Untangling the Religion-Science Debate
BOSTON — News from the front: The war between science and religion has been greatly exaggerated. PBS's new documentary on the age-old debate, "Faith and Reason" (Sept. 11, 10-11 p.m.), demonstrates that much of the controversy has been misrepresented. The program outlines the science-religion dialogue with quiet authority, though the filmmaking itself is somewhat spare - no doubt suffering from small-budget syndrome.
The documentary's writer and host is Australian-born Margaret Wertheim, a science writer long interested in the intersection between science and culture. "A major impetus in the making of this film was to show people that the idea that science and religion have been enemies through a long history simply isn't true," Ms. Wertheim said in a recent interview. On the contrary, they have been intertwined, she says.
Historically, the program says, religion has not been as hostile to science as many people believe (at least not until the end of the 19th century when Charles Darwin wrote "The Origin of Species"), nor is science necessarily hostile to religious faith.
In fact, 12 centers for the study of religion and science have grown up around the world in the past few years to facilitate the growing dialogue between scientists and theologians.
"The second thing I wanted to do in the film was to show people that today there are religious believers who are pro-science - that one can be a first-rate scientist and still be a person of faith."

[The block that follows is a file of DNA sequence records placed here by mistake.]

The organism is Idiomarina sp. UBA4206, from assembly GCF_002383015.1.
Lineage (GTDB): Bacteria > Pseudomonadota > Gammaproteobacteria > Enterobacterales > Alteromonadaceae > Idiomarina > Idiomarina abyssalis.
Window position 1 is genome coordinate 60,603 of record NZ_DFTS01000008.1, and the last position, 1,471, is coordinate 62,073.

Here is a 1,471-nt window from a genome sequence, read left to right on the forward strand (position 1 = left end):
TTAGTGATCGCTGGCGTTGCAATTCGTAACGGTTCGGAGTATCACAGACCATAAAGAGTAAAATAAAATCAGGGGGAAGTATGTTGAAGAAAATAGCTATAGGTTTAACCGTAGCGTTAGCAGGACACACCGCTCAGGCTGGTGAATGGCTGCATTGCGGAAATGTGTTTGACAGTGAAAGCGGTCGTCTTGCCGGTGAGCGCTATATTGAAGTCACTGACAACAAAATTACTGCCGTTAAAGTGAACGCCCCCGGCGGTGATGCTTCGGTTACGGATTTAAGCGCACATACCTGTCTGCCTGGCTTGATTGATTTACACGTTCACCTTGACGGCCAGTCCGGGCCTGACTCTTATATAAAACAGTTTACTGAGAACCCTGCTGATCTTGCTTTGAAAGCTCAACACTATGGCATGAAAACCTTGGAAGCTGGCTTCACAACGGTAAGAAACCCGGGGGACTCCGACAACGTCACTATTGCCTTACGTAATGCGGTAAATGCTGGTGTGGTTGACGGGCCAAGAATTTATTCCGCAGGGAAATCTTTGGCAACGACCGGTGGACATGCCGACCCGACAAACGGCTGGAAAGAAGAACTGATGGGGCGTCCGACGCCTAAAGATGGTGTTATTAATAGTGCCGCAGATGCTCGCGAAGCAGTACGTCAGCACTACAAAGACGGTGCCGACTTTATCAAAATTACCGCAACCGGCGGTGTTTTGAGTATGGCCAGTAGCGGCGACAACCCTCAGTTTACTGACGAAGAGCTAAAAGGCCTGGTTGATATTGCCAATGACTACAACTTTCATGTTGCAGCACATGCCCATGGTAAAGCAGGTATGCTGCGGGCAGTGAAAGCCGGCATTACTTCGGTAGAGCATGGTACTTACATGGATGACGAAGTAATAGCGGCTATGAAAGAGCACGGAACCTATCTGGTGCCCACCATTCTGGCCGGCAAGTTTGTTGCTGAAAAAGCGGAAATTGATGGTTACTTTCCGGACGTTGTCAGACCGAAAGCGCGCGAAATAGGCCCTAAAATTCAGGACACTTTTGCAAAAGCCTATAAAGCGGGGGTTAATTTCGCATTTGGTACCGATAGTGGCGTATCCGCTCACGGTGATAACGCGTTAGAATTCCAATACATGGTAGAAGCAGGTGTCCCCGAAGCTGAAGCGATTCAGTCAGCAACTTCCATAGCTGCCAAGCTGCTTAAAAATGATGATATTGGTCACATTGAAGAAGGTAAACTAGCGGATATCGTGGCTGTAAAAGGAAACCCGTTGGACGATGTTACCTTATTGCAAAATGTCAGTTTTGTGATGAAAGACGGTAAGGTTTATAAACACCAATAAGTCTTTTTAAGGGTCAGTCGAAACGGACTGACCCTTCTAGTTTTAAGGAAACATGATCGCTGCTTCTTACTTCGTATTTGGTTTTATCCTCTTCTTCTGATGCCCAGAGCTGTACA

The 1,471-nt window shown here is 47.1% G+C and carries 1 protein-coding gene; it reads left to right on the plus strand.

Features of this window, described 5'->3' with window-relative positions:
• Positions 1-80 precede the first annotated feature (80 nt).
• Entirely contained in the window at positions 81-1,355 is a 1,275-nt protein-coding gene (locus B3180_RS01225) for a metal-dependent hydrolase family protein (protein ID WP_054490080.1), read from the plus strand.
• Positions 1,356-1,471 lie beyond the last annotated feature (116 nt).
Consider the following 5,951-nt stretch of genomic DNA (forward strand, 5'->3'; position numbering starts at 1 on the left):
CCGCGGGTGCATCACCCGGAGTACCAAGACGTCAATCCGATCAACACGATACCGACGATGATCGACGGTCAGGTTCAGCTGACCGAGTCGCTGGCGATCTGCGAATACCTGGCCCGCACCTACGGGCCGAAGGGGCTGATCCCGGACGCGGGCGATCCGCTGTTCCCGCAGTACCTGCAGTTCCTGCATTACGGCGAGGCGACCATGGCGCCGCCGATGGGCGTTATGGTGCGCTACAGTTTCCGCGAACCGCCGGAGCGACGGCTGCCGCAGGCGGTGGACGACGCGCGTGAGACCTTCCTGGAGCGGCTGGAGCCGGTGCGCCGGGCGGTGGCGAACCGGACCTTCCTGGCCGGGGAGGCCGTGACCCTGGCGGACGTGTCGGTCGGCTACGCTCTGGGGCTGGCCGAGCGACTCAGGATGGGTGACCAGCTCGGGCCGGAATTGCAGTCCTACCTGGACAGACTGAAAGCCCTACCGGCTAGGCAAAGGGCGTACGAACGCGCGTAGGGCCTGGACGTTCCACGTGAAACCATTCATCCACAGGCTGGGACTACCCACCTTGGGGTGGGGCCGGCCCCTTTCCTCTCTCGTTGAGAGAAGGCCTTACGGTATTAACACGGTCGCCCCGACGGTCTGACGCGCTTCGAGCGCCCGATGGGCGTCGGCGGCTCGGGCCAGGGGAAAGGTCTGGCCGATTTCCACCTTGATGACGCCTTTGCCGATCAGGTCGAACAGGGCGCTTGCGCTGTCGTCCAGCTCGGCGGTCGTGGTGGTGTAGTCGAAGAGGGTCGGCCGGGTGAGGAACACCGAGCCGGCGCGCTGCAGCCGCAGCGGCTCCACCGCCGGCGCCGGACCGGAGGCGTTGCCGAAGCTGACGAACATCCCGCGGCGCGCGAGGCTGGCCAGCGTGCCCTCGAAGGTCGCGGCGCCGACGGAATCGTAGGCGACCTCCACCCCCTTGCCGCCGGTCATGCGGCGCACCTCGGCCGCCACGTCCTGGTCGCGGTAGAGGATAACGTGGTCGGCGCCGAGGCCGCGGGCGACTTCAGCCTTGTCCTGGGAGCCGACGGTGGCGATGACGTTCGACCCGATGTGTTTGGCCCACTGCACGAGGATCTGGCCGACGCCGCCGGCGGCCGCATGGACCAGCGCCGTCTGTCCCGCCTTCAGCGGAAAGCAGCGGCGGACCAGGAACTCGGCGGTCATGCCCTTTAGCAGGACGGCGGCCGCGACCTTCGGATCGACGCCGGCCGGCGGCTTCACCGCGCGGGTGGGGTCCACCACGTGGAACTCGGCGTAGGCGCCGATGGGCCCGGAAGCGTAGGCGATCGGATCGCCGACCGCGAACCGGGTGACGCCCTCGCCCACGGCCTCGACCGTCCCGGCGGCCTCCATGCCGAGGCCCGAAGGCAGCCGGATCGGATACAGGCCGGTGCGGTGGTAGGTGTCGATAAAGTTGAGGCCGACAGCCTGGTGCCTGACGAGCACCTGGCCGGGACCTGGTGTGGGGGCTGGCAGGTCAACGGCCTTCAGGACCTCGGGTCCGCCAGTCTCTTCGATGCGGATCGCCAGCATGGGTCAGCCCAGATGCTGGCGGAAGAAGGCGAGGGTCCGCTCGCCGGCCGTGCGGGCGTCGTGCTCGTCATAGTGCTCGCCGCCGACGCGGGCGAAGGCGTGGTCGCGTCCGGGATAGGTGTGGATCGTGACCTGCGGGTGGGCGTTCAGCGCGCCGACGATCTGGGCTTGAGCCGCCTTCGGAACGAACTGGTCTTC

On the other hand, she adds that in the ongoing debate between religion and science, there are fundamentalists on both sides who are equally passionate in their denunciation of the other.
One of the scientists who speaks his mind is evolutionary biologist Richard Dawkins, who is included in the program as a dissenting voice. He remarks that he can't understand why eminent scientists waste their time pursuing something (religion) he believes has never added to the human storehouse of wisdom.
But several of the scientists are Protestant or Roman Catholic pastors, among them: physicist Robert Russell, director of the Center for Theology and the Natural Sciences in Berkeley, Calif.; evolutionary biologist Arthur Peacocke, Anglican minister; and astronomer George Coyne, Catholic priest and director of the Vatican Observatory. These men say that their pursuit of science and their faith are inextricably bound together.
"If people had to choose between spirituality and science, I think in the long run science would lose," says Wertheim. "Look at what is happening in the Western world: There has been an explosion of bestsellers [on religious themes], and people are desperate for some sense of the spiritual in their lives."
Wertheim opens with a coherent history of Christianity's long-term relationship to science and clarifies certain inaccuracies in popular belief. For example, the program sets forth that Galileo was not threatened with death by the Inquisition.
The program is then divided into sections: evolution, genetics, cosmology, technology, and the future. In each section Wertheim lays out some of the ethical issues these subjects have raised and outlines where religion and science might clash. But she also wants people of faith to understand that they should be involved in the ethical discussions about these subjects. She also includes scientists who object to human cloning.
"You don't have to feel powerless," she says. "I wanted to show people of faith that they need to be involved in helping to guide technology in good ways. Being ignorant is not the way to go."
* M.S. Mason's e-mail address is: firstname.lastname@example.org